UCL’s  Dr Cyril Renaud said:  “UCL we have worked in millimetre wave and THz communication technologies for more than 10 years, and have participated in the development of the technology as one of the arguably leading contender for wireless high data rate links.  However, so far, no real test of THz system within an application setting have been done to fully assess performances from devices to full network design. This is where I believe TERAPOD is hugely exciting and at the forefront of the research work in the field internationally as it brings experts from each layers of a communication systems and will aim at improving every element of that network from devices to architecture.”

“The European Commission funded 6 projects to look beyond 5G and this flagship initiative is unrivalled. We will focus on concept deployment demonstration within a data centre. The project will bring THz communication a leap closer to industry uptake through leveraging recent advances in THz components, coupled with higher layer communication protocol specification. The saturation of wireless spectrum access is leading to innovations in areas such as spectrum resource usage. It is widely thought however that the low hanging fruits of innovation for wireless communication are all but exploited with only marginal gains possible. For a real step change towards the coveted 1Tbps wireless transmission, new areas of the spectrum must be used. That is what our TERAPOD project is all about,” Dr. Davy explained.

Donagh Buckley, Senior Director, Dell EMC Research Europe, said: “Dell EMC is very excited to be a part of TERAPOD and we look forward to achieving significant technology advances to accelerate our R&D efforts in the Data Centre through this collaboration with Dr. Alan Davy and the project team. Innovation is the life blood of Dell EMC and our external research investment enables us to explore emergent technologies and engage with leading researchers.”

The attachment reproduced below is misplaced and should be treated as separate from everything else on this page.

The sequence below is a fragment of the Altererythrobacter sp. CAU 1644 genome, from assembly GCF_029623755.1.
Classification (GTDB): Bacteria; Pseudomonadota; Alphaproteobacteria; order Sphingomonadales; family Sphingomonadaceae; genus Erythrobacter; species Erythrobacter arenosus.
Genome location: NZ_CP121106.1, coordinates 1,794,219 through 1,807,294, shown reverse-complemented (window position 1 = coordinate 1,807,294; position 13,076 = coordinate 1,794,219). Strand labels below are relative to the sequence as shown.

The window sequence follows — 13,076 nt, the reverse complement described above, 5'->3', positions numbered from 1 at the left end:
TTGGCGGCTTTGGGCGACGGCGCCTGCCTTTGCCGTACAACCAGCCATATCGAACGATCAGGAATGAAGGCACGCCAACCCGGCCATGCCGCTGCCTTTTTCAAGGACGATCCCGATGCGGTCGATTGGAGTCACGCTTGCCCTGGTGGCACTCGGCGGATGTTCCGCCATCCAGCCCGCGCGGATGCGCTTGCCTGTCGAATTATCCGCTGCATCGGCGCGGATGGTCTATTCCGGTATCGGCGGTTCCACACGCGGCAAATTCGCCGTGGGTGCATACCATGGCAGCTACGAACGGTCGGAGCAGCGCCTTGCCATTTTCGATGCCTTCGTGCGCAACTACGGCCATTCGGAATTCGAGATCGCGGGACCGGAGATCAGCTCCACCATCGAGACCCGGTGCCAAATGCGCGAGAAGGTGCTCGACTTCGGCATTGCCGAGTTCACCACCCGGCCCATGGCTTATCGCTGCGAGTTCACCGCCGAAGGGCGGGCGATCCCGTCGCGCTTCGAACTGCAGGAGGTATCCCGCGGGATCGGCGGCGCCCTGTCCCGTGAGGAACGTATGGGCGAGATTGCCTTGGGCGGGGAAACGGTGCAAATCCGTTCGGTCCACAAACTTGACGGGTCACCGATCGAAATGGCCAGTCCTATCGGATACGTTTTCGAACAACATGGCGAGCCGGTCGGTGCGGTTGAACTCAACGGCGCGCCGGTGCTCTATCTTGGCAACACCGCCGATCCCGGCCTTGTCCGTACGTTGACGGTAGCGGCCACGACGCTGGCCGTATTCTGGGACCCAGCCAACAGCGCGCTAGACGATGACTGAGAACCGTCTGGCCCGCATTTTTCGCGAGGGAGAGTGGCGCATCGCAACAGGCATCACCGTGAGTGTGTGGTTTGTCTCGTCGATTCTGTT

A European Commission spokesperson said the EU and the European Commission support the TERAPOD ambition to exploit frequencies above 90 GHz as a potential solution to the saturation of wireless spectrum access in Europe. “We welcome its objectives of assessing the feasibility of ultrahigh bandwidth access networks and of exploring the elaboration of a technology roadmap for THz communication beyond 5G.”

The project will build a Terahertz based Ultra High Bandwidth Wireless Access Network (TERAPOD). A TERAPOD cell is a very small cell of coverage approximately 10 meters, making it comparable in coverage to a femtocell. However, it could potentially deliver several orders of magnitude higher throughput (x103). This will be demonstrated in a particular use case scenario of wireless network access in Data Centers.